Macondo Oil in Food Chain

Wednesday, March 21, 2012 @ 12:03 PM gHale


It has been almost two years since the April 20, 2010 explosion on the BP Deepwater Horizon drilling rig in the Gulf of Mexico and scientists are now getting a handle on the impact the disaster had on the environment.

For months, crude oil gushed into the water at a rate of 53,000 barrels per day before workers were able to cap the well July 15, 2010.

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Oil from the Macondo well made it into the ocean’s food chain through the tiniest of organisms, zooplankton, a new study said.

Tiny drifting animals in the ocean, zooplankton are useful to track oil-derived pollution. They serve as food for baby fish and shrimp and act as conduits for the movement of oil contamination and pollutants into the food chain. The study confirms that not only did oil affect the ecosystem in the Gulf during the blowout, but it was still entering the food web after they capped the well.

Oil, which is a complex mixture of hydrocarbons and other chemicals, contains polycyclic aromatic hydrocarbons (PAHs), which can act as a fingerprint and determine its origin. Researchers were able to identify the signature unique to the Deepwater Horizon well in the Gulf of Mexico, where 11 workers perished in the April explosion.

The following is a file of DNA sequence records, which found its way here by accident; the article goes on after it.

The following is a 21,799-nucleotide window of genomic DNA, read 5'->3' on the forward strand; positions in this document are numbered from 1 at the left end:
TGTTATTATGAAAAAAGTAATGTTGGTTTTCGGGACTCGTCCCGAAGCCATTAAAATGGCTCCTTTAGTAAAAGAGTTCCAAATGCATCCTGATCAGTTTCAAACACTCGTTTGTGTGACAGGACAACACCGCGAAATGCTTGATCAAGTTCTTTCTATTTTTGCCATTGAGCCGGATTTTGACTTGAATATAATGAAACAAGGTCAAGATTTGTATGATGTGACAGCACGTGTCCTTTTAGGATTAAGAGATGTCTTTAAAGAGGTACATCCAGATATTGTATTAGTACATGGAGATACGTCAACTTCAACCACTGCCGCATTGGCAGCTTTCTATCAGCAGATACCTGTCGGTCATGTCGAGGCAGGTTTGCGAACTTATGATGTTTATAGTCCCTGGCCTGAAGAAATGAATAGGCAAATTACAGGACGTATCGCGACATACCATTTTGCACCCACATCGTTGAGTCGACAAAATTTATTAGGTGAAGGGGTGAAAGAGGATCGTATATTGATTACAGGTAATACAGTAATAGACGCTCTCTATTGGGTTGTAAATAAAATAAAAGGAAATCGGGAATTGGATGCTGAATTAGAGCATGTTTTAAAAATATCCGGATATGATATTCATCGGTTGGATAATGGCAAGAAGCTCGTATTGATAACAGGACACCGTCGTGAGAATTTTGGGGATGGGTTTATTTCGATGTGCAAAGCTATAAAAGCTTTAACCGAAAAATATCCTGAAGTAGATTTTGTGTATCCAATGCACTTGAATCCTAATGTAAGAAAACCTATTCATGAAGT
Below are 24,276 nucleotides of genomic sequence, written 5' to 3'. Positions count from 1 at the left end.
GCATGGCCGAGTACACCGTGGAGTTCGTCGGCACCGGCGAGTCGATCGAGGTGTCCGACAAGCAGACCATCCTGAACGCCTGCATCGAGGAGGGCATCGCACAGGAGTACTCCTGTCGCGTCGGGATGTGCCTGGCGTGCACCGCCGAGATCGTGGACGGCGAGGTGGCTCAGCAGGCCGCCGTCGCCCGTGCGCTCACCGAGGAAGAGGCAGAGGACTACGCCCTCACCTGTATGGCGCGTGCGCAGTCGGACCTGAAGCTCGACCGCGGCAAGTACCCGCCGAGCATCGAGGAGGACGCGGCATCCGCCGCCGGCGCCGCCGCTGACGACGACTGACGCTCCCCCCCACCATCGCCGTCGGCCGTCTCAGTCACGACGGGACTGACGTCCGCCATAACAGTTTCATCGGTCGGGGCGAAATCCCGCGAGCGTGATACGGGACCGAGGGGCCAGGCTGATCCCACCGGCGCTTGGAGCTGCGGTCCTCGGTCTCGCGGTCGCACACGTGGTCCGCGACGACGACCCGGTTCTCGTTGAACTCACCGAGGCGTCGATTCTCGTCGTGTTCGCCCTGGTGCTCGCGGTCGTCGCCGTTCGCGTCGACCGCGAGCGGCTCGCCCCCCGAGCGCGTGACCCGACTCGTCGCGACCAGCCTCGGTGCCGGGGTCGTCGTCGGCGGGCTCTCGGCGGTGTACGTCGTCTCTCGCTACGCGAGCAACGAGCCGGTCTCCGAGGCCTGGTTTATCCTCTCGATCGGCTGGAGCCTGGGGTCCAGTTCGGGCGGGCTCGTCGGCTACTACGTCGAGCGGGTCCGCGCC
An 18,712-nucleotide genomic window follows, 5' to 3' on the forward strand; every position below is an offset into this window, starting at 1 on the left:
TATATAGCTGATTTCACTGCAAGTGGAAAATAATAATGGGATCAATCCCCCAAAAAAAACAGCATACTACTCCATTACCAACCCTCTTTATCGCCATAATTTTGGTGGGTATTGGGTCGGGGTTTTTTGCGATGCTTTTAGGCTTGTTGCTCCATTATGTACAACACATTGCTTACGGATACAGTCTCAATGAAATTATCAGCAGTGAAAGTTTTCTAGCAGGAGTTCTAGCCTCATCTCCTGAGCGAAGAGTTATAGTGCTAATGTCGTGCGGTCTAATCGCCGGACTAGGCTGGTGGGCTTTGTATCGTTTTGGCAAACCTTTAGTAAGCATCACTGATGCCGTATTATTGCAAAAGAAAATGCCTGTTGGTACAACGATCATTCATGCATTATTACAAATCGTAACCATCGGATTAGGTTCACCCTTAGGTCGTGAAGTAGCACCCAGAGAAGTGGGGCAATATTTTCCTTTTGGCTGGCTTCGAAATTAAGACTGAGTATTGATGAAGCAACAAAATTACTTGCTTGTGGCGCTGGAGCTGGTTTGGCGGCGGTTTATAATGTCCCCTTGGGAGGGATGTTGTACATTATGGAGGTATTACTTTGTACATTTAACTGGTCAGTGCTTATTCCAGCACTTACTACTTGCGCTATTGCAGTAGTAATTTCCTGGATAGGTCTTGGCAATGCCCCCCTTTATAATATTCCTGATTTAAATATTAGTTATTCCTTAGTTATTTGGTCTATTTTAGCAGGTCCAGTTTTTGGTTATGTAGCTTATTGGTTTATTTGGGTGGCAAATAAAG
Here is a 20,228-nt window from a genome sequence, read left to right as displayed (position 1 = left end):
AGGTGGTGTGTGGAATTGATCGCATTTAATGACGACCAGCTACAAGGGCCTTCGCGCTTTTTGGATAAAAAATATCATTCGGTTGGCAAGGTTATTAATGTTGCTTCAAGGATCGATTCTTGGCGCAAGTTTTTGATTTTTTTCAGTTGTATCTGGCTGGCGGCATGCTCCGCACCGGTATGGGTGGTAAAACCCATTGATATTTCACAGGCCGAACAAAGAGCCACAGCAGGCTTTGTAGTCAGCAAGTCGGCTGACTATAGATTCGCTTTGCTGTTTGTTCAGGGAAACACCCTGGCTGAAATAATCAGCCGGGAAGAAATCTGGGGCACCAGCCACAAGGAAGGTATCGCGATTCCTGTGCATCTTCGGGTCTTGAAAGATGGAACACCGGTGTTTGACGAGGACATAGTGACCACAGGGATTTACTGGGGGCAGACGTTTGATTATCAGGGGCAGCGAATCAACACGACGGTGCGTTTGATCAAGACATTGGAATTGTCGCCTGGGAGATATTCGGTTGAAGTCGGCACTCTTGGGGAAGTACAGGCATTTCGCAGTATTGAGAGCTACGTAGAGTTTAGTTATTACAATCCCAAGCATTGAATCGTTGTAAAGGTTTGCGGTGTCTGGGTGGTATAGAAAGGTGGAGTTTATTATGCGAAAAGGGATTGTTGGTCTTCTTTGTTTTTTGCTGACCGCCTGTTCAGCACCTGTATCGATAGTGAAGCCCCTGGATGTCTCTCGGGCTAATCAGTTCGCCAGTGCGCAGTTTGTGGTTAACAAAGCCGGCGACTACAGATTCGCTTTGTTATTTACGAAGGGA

“Our research helped to determine a ‘fingerprint’ of the Deepwater Horizon spill—something that other researchers interested the spill may be able to use,” said Dr. Siddhartha Mitra of East Carolina University. “Furthermore, our work demonstrated that zooplankton in the Northern Gulf of Mexico accumulated toxic compounds derived from the Macondo well.”

The team’s research indicates the fingerprint of the Deepwater Horizon oil spill was in some zooplankton in the Gulf of Mexico ecosystem at low levels, as much as a month after capping the leaking wellhead. In addition, the extent of the contamination seemed to be patchy. Some zooplankton at certain locations far removed from the spill showed evidence of contamination, whereas zooplankton in other locations, sometimes near the spill, showed lower indications of exposure to the oil-derived pollutants.

“Traces of oil in the zooplankton prove that they had contact with the oil and the likelihood that oil compounds may be working their way up the food chain,” said Dr. Michael Roman of the University of Maryland Center for Environmental Science.

The study was led by East Carolina University with researchers from the University of Maryland Center for Environmental Science, Oregon State University, Georgia Institute of Technology, and U.S. Geological Survey.



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